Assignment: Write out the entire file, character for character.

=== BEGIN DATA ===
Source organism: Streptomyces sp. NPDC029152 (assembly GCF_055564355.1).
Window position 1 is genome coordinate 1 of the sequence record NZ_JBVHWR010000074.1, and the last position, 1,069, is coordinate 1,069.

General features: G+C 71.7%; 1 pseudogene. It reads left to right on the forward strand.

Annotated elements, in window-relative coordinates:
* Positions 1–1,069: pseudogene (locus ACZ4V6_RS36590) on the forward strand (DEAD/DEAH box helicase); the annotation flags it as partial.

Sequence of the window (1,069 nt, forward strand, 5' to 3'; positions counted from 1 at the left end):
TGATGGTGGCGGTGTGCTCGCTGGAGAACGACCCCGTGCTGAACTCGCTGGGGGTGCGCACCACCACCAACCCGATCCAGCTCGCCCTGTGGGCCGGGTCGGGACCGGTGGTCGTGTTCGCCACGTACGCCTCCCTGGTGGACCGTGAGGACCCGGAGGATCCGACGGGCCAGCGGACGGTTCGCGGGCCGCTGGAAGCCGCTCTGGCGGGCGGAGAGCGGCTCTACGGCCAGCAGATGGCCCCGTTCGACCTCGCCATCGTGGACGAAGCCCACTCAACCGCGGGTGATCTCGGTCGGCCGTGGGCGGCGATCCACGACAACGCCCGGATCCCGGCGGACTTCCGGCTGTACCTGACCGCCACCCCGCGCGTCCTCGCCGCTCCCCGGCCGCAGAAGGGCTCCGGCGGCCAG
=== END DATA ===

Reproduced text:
Source organism: Streptomyces sp. NPDC029152 (assembly GCF_055564355.1).
Window position 1 is genome coordinate 1 of the sequence record NZ_JBVHWR010000074.1, and the last position, 1,069, is coordinate 1,069.

General features: G+C 71.7%; 1 pseudogene. It reads left to right on the forward strand.

Annotated elements, in window-relative coordinates:
* Positions 1–1,069: pseudogene (locus ACZ4V6_RS36590) on the forward strand (DEAD/DEAH box helicase); the annotation flags it as partial.

Sequence of the window (1,069 nt, forward strand, 5' to 3'; positions counted from 1 at the left end):
TGATGGTGGCGGTGTGCTCGCTGGAGAACGACCCCGTGCTGAACTCGCTGGGGGTGCGCACCACCACCAACCCGATCCAGCTCGCCCTGTGGGCCGGGTCGGGACCGGTGGTCGTGTTCGCCACGTACGCCTCCCTGGTGGACCGTGAGGACCCGGAGGATCCGACGGGCCAGCGGACGGTTCGCGGGCCGCTGGAAGCCGCTCTGGCGGGCGGAGAGCGGCTCTACGGCCAGCAGATGGCCCCGTTCGACCTCGCCATCGTGGACGAAGCCCACTCAACCGCGGGTGATCTCGGTCGGCCGTGGGCGGCGATCCACGACAACGCCCGGATCCCGGCGGACTTCCGGCTGTACCTGACCGCCACCCCGCGCGTCCTCGCCGCTCCCCGGCCGCAGAAGGGCTCCGGCGGCCAG